Ii Distribution Grid: Structure and Power Flows

Radial Structure: The original distribution grid is denoted by the graph , where is the set of buses/nodes of the graph and is the set of all undirected lines/edges (open or operational). We denote nodes by alphabets (, ,…) and the edge connecting nodes and by . The operational grid has a ‘radial’ structure as shown in Fig. 1. In general, the operational grid is a collection of disjoint trees, where each tree’s root node has degree one (connected by one edge) and represents a substation.

Fig. 1: A distribution grid with substations (large red nodes). The operational radial trees are formed by solid lines (black). Dotted grey lines represent open switches. Non-substation nodes within each tree are marked with the same color.

In this paper, we will mainly focus on grids where the operational structure consists of only one tree with nodes and operational edge set . Generalization to the case with multiple disjoint trees will be discussed along side major results.

Power Flow (PF) Models: Let denote the complex impedances of a line (). Here and are line resistance and reactance respectively. Kirchhoff’s laws express the complex valued power injection at a node in tree as


where the real valued scalars, , , and denote the voltage magnitude, voltage phase, active and reactive power injection respectively at node . and denote the nodal complex voltage and injection respectively. One node (substation/root node in our case) is considered as reference and the voltage magnitude and phase at every non-substation node are measured relative to the reference values. As the complex power injection at the reference bus is given by negation of the sum of injections at other buses, without a loss of generality the analysis can be limited to a reduced system, where one ignores reference substation bus voltages and power injections. Under realistic assumption that losses of both active and reactive power in lines of a distribution system are small, Eq. (1) can be linearized as follows.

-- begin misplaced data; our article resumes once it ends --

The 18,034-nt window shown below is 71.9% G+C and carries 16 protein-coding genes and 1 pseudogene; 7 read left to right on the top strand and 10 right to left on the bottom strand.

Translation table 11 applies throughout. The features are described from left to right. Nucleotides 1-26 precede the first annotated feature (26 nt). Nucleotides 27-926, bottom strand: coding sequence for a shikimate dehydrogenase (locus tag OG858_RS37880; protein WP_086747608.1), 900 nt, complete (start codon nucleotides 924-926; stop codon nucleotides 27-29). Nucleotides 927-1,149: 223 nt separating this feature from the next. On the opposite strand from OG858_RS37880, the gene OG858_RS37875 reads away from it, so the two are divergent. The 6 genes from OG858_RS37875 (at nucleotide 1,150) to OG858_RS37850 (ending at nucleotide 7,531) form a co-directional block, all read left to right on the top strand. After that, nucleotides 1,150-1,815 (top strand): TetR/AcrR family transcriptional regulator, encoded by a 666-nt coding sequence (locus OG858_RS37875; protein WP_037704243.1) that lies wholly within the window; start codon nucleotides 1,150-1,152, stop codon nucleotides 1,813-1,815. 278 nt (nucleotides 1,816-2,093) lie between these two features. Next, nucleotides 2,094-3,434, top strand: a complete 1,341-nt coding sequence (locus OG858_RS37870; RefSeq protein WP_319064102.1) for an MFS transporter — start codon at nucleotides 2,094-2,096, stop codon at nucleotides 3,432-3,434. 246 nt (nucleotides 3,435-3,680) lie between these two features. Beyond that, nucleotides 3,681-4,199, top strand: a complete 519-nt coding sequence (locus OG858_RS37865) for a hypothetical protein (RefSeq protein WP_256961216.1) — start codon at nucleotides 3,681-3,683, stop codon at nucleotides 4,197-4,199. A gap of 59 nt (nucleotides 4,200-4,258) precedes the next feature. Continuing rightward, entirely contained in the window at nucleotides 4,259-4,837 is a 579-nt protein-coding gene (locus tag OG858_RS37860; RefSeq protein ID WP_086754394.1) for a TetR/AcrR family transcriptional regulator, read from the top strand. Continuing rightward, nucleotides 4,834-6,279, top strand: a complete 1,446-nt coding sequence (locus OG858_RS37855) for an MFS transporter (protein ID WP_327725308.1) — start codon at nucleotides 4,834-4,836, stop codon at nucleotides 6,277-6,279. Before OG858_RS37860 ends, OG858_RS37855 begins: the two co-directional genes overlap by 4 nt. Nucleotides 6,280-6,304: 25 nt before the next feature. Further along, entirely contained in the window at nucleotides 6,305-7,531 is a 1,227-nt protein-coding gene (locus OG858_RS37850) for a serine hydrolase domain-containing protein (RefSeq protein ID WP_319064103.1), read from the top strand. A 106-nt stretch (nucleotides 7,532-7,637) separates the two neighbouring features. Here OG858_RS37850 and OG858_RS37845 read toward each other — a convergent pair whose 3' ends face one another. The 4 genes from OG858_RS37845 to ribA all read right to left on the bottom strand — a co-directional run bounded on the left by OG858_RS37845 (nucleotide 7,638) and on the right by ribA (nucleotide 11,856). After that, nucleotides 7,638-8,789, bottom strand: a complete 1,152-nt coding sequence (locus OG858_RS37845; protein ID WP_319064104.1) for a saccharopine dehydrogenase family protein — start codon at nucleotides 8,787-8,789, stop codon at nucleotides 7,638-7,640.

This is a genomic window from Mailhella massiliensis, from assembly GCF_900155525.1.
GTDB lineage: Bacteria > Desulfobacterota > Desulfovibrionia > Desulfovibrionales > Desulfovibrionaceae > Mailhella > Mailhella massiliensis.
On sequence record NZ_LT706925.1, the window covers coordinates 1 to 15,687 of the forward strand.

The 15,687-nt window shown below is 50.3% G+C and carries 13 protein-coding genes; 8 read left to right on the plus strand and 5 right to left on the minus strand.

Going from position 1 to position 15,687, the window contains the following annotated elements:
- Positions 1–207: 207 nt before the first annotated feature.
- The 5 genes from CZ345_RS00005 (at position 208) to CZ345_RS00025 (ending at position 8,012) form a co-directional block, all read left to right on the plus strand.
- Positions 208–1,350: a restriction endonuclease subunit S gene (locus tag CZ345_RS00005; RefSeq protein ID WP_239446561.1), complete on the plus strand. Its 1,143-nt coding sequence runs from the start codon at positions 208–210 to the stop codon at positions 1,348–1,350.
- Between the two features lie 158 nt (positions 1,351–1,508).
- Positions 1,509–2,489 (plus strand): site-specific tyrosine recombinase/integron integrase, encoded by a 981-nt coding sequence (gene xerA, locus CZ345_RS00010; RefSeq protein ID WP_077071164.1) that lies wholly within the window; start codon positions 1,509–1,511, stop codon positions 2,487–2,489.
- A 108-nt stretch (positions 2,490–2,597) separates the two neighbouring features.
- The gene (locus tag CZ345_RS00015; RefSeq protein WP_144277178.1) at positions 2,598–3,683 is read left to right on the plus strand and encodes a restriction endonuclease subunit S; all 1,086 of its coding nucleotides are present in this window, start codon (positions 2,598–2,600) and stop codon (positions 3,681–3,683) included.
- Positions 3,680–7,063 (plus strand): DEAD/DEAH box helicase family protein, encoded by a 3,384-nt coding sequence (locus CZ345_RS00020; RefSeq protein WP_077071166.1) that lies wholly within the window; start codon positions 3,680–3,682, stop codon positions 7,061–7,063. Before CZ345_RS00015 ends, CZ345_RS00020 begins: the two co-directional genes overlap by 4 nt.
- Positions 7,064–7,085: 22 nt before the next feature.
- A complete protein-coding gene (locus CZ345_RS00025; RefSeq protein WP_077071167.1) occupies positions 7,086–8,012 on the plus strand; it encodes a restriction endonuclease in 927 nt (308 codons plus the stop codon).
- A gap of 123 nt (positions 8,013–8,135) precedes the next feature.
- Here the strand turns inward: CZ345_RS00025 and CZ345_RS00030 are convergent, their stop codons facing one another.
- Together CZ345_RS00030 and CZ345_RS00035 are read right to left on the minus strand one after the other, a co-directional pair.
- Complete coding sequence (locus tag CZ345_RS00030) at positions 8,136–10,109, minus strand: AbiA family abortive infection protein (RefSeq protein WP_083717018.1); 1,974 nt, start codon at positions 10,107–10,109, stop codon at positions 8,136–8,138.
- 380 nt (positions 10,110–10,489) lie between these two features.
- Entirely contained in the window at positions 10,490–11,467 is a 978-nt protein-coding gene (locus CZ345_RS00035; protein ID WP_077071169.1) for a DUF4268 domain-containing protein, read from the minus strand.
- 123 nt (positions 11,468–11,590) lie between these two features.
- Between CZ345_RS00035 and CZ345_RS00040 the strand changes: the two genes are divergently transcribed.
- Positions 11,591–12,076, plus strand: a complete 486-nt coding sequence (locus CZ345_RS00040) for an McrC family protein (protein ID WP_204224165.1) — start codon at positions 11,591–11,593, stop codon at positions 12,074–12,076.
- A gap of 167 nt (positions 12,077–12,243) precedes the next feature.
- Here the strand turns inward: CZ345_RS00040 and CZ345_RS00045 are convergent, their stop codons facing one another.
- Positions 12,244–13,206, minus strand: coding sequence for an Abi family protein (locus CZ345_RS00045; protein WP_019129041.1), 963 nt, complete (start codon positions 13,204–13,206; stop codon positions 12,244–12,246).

Linear Coupled (LC) model [1, 9]: In this model, phase difference between neighboring nodes and magnitude deviations () from the reference voltage are assumed to be small. The PF Eqs. (1) are linearized jointly over both voltage magnitude and phase to give:


Here, and are the vectors of real power, reactive power, voltage magnitude deviation and phase angle respectively at the non-substation nodes of the reduced system. and denote the reduced weighted Laplacian matrices for where reciprocal of resistances and reactances are used respectively as edge weights. The reduced Laplacian matrices are of full rank and constructed by removing the row and column corresponding to the reference bus from the true Laplacian matrix.